In her sixth season of snowboarding, Brooke Lacey has advanced from a recreational boarder to a volunteer with the Canadian Ski Patrol and now has set her sights on competing in the slopestyle category at the 29th Winter Universiade Krasnoyarsk 2019 in Siberia, Russia.
Lacey, who had previously competed in the Arctic Winter Games learned about the opportunity in an e-blast from Snowboarding Canada regarding the event. The Winter Universiade Krasnoyarsk competition is an event for university students and as a third-year business student at Thompson Rivers University Lacey met the criteria.
“I was like ‘What, I’m in university I’m not competitive material by any means, but I do really enjoy hitting the park and having fun and I really enjoy snowboarding…’ so I sent them an email back. They were like we’ll be in touch, we’ll let you know if there’s anyone higher level then you,” Lacey said.
By late September she had received confirmation she would represent Team Canada at the event, with a reaction of disbelief and excitement she called her parents to discuss if she should pursue the opportunity.
“I just assumed they’d say ‘no it’s way too expensive. Focus on your school’ and they were super stoked on it,” she said. “They were like ‘what this is is a once in a lifetime opportunity, you have to do this.’”
As a student Lacey said her schedule has become a lot more intense than she’s used to, but she’s looking forward to the competition.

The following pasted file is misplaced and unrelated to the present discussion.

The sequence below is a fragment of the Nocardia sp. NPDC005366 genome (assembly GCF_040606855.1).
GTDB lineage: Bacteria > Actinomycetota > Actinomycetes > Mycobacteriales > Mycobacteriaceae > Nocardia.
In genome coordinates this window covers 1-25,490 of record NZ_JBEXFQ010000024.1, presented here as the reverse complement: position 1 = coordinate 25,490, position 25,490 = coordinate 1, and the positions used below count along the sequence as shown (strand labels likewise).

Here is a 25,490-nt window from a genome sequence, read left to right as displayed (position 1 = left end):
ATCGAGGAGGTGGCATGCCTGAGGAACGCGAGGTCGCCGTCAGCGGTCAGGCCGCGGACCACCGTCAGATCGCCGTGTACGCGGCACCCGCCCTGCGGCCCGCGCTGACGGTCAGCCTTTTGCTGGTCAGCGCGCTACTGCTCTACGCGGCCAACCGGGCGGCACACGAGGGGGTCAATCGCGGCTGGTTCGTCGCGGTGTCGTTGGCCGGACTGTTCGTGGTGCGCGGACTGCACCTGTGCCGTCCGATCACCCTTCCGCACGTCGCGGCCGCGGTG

“Now instead of a full-time five classes, I’m three classes which is the minimum for full-time this semester. With that I’ll be practicing hopefully five to six days a week on the slopes and (dryland) training every day,” said Lacey.
The competition will be the first time she’s traveled outside North America, traveling 33 hours for the March 2 to 13 event.
‘I’m the only person on the slopestyle section of snowboarding, but there is also alpine and boardercross. We’ll be going as a group and sticking together there, but for my section, I’ll be alone,” she said.
Goalwise, Lacey plans to assess the calibre of her competitors before she sets a goal for where she hopes to end up in the standings.
“I’m nervous because compared to some other athletes going in they definitely will have a competitive advantage for how long they’ve been snowboarding for or the resources they have offered to them,” she explained.
Focusing on her own skills, she hopes to clean up some of her skills and to become more comfortable and confident on rails.
“Of course it’s my goal to have my 360s really clean and have a big ole handful of tricks to pull out. So that’s my goal too and of course to go there and have fun. I want to make friends while I’m there and enjoy this.”
Lacey’s competitive dream to compete in Siberia will cost her family roughly $10,000 to $12,000 with the entrance fee alone totaling $3,000 she has started a GoFundMe campaign in hopes of easing the financial burden of her travels.
“I set up a GoFundMe because I do have friends and family that want to help me. Now that the community’s finding out if they want to, they can, I won’t say no.”
Lacey will travel to a few Canadian competitions before representing Canada in March. To donate to her gofundme campaign visit